Vocalist/cellist Jackie Perez Gratz (interview here), guitarist Max Doyle and drummer Zack Farwell comprise Grayceon, and with their fifth record, the band looks around thematically at environmental devastation through the lens of record-breaking California wildfires from their vantage point in the Bay Area. Even as the world shifted priorities (at least most of it did) to yet another global crisis in the COVID-19 pandemic, genre-melting-pot songs like “Diablo Wind,” “The Lucky Ones,” and “This Bed” reminded of the horrors humanity has wrought on its battered home, and still managed to find hope and serenity in “And Shine On” and “Rock Steady,” a closing duo that shifted to a more personal discussion of family and one’s hope for a better future for and by the next generation. 2020 had plenty of horror. At least we got a new Grayceon record out of it.

5. Brant Bjork, Brant Bjork

brant bjork brant bjork

Released by Heavy Psych Sounds. Reviewed April 28.

When Sho’Nuff asked Bruce Leroy “who’s the master?,” dude should’ve said Brant Bjork. It would’ve been a confusing end to Berry Gordy’s The Last Dragon, but ultimately more accurate, as Brant Bjork‘s homegrown kung fu was unfuckwithable as ever on the album that shares his name. After two decades of solo releases in one form or another, Bjork is not just a pivotal figurehead for desert rock, he’s a defining presence, as well as one of its most treasured practitioners. Brant Bjork, the album, brought initial waves of funk in “Jungle in the Sound,” explored weedy worship in “Mary (You’re Such a Lady)” and toyed with religious dogma in offsetting that with “Jesus Was a Bluesman” while still tossing primo hooks in “Duke of Dynamite” and “Shitkickin’ Now” ahead of the more open “Stardust and Diamond Eyes” and the acoustic closer “Been So Long.” With Bjork recording all the instruments himself, a due feeling of intimacy resulted, and yet he still found a way to make it rock. How could it be otherwise?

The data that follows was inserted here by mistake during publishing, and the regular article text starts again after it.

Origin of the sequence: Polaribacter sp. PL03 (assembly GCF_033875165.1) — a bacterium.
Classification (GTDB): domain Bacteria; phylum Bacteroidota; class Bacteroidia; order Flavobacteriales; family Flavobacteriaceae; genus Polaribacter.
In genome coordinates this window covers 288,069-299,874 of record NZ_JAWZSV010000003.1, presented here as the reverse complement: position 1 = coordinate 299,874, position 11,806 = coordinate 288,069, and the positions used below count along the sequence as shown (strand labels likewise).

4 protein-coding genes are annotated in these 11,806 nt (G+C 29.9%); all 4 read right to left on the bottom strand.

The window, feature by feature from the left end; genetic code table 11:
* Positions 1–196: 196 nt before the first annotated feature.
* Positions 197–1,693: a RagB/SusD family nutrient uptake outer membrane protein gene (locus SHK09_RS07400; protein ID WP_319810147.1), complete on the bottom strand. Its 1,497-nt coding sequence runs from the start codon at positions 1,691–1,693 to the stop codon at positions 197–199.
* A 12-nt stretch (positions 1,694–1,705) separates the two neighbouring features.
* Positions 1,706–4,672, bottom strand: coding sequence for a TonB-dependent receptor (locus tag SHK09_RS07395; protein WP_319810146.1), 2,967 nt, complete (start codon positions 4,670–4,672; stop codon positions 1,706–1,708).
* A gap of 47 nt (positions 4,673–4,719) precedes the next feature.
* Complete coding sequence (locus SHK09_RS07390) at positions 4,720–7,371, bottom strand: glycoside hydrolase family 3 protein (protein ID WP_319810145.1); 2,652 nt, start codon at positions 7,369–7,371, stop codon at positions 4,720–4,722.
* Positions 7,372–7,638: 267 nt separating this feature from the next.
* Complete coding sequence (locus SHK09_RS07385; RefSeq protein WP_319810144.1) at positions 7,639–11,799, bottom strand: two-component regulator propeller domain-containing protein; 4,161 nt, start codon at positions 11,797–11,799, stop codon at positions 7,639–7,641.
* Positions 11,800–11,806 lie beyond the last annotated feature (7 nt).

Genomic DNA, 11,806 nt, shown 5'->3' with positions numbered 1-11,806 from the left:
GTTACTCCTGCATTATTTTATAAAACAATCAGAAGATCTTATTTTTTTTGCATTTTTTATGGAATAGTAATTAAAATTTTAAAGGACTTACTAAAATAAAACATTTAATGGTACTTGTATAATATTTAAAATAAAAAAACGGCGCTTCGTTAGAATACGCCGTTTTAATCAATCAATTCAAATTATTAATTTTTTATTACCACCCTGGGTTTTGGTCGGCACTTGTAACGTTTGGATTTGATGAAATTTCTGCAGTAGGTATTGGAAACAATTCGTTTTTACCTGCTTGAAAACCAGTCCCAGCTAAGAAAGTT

4. Enslaved, Utgard

enslaved utgard

Released by Nuclear Blast Records. Reviewed Sept. 29.